Haul: https://catagolue.appspot.com/haul/b3s2 ... b0c582469c (Rob Liston, 2019-05-11)

Code: Select all

```
x = 16, y = 16, rule = B3/S23
oboobobbooobooob$
booooboooooooobo$
bbooboboobobbbbo$
bobbobobobbobbbb$
obbbbbooooboboob$
bbobobbobbbbbooo$
bbbbbboobboboobb$
bbbbbbobbooooboo$
bobooobbboobobbo$
oobobbobbbbboboo$
oboobbbobbbbobob$
oobboooboboobobb$
bobooobobobboboo$
bbbooobobbobbbbb$
bobbooobboobobbo$
bbbbbbboooooooob!
```

Code: Select all

```
x = 16, y = 16, rule = B3/S23
b3obob3o4b2o$ob8o2bo2bo$o2bo7b3o$o2b3o2b2o2bobo$2bo2b6o2b2o$2bo2bo5b2o
$3o2b3o2b2ob3o$o2b2o2bob7o$bo2b2o2bob2obo$bob4o3bo4bo$bo4b2o3bob2o$o2b
o2bo2bob2o2bo$2b3o2bob2o2b3o$b2o3bobobo3b2o$obobo2b3o5bo$o4bobobob3obo
!
```

Posted: **May 12th, 2019, 10:38 am**

Wow! Funny how there aren’t any coeships or schick engines in G1 like there are in C1 yet.Ian07 wrote:Natural sidecar found in G1:Haul: https://catagolue.appspot.com/haul/b3s2 ... 8da540b69c (Rob Liston, 2019-05-12)Code: Select all

`x = 16, y = 16, rule = B3/S23 oboobobbooobooob$ booooboooooooobo$ bbooboboobobbbbo$ bobbobobobbobbbb$ obbbbbooooboboob$ bbobobbobbbbbooo$ bbbbbboobboboobb$ bbbbbbobbooooboo$ bobooobbboobobbo$ oobobbobbbbboboo$ oboobbbobbbbobob$ oobboooboboobobb$ bobooobobobboboo$ bbbooobobbobbbbb$ bobbooobboobobbo$ bbbbbbboooooooob!`

Posted: **May 14th, 2019, 2:36 am**

That's a new record by a long way! It lasts for 133100 generations. More than double the previous record holder, 47575M.Ian07 wrote:EDIT:Crystal-based methuselah, also in G1:Haul: https://catagolue.appspot.com/haul/b3s2 ... b0c582469c (Rob Liston, 2019-05-11)Code: Select all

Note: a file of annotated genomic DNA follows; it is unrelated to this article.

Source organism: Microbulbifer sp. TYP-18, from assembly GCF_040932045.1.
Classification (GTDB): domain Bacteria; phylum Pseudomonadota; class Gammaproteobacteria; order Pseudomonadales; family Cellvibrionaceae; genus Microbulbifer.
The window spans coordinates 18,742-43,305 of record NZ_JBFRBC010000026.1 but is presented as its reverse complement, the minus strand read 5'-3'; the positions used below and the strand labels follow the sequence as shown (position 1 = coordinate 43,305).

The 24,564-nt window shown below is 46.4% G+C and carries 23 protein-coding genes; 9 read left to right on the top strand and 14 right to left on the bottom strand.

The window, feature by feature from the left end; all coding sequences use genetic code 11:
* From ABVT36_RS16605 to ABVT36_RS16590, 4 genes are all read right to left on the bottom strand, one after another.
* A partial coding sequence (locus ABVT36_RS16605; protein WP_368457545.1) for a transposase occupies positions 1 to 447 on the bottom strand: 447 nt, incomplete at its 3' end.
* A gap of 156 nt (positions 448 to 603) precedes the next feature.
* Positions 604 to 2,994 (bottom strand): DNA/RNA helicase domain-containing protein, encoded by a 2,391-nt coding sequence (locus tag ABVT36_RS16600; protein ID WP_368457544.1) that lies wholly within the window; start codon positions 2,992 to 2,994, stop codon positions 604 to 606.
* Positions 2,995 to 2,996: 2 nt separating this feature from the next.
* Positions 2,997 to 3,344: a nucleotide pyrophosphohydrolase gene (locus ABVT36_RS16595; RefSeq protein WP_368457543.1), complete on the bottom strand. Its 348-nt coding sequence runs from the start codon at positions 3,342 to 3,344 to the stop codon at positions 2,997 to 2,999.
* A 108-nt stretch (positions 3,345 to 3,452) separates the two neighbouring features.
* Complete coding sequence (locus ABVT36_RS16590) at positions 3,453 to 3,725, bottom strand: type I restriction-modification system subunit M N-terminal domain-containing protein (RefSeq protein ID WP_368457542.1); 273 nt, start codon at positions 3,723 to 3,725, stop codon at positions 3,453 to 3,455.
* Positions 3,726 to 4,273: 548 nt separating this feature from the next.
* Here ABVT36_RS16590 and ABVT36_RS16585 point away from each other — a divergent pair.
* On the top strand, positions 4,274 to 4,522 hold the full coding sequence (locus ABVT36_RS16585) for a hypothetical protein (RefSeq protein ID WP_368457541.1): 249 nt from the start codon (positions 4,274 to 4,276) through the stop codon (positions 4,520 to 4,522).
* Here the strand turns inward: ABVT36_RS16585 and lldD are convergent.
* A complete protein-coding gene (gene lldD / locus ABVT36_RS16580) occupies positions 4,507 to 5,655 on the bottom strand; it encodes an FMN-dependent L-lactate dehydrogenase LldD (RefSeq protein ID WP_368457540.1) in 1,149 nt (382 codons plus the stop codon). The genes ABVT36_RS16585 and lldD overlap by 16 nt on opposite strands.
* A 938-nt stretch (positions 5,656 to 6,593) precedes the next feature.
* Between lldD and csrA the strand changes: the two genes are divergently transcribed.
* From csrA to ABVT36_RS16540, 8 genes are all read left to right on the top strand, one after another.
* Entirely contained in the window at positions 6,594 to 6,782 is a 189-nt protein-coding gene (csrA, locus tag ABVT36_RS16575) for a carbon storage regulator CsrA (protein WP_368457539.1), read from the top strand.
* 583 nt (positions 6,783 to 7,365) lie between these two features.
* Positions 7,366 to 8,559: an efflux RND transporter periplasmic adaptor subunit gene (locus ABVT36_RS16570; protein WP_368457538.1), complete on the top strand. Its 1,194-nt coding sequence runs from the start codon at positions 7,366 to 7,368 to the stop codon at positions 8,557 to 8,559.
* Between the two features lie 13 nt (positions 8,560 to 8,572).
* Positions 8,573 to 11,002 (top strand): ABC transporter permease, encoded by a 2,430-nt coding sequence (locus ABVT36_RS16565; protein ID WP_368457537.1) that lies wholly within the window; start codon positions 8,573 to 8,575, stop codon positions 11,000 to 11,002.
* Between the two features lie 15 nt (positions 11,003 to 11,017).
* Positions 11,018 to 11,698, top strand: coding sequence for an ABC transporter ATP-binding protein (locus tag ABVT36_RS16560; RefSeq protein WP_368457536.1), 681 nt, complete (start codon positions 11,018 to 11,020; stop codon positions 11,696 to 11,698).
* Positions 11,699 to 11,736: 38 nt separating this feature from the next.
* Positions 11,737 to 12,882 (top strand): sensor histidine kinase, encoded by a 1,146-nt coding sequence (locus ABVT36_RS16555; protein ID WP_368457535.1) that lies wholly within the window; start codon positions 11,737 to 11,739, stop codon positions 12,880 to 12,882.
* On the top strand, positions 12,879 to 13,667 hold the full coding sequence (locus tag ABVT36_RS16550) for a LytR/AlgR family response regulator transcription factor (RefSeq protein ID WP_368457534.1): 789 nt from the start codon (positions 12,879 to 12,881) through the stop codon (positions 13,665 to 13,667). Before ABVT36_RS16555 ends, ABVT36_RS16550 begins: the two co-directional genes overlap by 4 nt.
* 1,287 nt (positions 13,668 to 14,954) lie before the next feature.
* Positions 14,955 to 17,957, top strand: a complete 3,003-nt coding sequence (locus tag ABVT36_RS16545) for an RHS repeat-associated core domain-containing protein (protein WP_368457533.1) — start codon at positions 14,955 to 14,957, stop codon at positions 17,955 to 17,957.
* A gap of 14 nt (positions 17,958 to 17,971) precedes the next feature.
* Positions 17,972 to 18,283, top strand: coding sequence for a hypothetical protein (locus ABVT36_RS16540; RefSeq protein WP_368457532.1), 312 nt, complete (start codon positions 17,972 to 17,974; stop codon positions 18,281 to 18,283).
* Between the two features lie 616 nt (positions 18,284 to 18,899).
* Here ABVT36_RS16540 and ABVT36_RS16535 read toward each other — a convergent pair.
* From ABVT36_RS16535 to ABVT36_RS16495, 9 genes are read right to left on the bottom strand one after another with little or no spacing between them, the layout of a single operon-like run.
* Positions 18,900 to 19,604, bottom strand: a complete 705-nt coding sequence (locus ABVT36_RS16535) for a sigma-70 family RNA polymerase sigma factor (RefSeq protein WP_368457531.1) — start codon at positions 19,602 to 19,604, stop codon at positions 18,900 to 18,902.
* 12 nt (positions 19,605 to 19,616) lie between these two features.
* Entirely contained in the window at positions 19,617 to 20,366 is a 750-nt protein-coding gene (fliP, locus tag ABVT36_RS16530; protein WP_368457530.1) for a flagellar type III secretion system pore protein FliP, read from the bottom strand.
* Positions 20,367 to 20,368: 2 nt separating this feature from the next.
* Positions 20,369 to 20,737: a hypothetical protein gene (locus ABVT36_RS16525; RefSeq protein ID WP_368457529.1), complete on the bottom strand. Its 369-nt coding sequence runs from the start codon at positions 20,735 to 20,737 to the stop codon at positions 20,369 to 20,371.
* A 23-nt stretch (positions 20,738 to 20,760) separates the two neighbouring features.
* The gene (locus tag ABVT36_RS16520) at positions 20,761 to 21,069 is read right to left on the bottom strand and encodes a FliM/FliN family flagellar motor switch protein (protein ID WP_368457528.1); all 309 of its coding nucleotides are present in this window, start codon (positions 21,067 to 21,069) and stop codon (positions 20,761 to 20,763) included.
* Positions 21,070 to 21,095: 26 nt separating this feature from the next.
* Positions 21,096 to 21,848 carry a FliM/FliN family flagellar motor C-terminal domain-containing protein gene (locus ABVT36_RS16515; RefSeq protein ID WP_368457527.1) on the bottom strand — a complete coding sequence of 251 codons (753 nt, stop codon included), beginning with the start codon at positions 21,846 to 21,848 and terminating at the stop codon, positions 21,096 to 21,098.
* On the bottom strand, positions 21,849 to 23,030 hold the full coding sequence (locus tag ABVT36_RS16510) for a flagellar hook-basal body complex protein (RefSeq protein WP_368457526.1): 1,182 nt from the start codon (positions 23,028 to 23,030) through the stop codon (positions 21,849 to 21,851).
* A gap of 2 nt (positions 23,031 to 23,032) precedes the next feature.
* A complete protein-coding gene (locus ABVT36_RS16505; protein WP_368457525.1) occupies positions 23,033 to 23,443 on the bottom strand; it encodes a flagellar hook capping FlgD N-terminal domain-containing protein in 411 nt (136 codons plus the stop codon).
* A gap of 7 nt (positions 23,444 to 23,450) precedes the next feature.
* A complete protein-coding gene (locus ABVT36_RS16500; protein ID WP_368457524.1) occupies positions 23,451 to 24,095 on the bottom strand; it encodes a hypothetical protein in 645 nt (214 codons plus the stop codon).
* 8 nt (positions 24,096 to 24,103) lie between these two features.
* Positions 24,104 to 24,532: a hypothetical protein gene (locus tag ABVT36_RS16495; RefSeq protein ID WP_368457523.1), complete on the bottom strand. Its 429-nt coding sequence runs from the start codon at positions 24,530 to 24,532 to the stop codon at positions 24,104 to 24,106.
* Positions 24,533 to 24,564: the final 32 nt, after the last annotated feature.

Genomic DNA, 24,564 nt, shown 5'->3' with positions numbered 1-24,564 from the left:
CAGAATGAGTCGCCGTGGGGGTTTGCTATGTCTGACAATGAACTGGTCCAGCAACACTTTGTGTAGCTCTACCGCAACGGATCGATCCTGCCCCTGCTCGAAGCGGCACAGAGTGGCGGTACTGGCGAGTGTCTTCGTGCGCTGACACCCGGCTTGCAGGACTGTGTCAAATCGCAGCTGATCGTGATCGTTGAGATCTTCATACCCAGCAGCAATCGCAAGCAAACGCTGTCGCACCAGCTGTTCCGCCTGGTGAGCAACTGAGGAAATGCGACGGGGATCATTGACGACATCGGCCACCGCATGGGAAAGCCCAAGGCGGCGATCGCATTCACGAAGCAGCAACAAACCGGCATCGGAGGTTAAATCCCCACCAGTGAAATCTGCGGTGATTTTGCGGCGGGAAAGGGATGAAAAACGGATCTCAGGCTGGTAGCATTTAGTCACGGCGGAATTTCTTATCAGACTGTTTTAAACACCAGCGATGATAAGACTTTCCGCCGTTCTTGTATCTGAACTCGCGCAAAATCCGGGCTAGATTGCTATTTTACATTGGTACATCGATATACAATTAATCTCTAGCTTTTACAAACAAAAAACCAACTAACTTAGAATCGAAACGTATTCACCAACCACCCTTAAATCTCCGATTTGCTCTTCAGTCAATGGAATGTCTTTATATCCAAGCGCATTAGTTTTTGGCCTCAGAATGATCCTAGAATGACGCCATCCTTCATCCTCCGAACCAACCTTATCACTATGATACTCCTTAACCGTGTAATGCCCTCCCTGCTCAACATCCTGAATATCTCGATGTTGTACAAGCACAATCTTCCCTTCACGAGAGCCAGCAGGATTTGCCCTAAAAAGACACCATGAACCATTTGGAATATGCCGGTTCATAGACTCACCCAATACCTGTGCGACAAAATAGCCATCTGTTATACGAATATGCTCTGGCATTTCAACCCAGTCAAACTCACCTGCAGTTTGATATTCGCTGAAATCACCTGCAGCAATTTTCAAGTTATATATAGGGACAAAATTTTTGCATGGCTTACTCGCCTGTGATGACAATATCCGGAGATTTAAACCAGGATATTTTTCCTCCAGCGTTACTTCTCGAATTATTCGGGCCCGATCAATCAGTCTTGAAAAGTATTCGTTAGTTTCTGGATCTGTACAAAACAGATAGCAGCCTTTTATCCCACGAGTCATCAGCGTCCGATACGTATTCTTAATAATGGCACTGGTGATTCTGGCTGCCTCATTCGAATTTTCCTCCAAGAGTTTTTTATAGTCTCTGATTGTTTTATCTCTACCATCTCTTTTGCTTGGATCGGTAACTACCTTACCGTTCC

`x = 16, y = 16, rule = B3/S23 b3obob3o4b2o$ob8o2bo2bo$o2bo7b3o$o2b3o2b2o2bobo$2bo2b6o2b2o$2bo2bo5b2o $3o2b3o2b2ob3o$o2b2o2bob7o$bo2b2o2bob2obo$bob4o3bo4bo$bo4b2o3bob2o$o2b o2bo2bob2o2bo$2b3o2bob2o2b3o$b2o3bobobo3b2o$obobo2b3o5bo$o4bobobob3obo !`

Posted: **May 14th, 2019, 3:27 am**

Hmm? I reckon I'm just missing the obvious here, but in what sense is this a methuselah, much less one that stops evolving at generation 133,100?Macbi wrote:That's a new record by a long way! It lasts for 133100 generations. More than double the previous record holder, 47575M.

Posted: **May 14th, 2019, 3:36 am**

Some gliders are being shot backwards from the switch engines and reacting with the ash near the origin. They finally bore through it at 133100.Apple Bottom wrote:Hmm? I reckon I'm just missing the obvious here, but in what sense is this a methuselah, much less one that stops evolving at generation 133,100?

I guess it's an unusual methuselah because it has a long lifespan "for a reason" rather than "by accident".

Posted: **May 14th, 2019, 3:55 am**

Indeed. I wouldn't classify that as a methuselah unless the reaction managed to destroy the switch-engines (as was the case for the 750k methuselah from b38s23/C1).Macbi wrote:Some gliders are being shot backwards from the switch engines and reacting with the ash near the origin. They finally bore through it at 133100.Apple Bottom wrote:Hmm? I reckon I'm just missing the obvious here, but in what sense is this a methuselah, much less one that stops evolving at generation 133,100?

Posted: **May 14th, 2019, 4:10 am**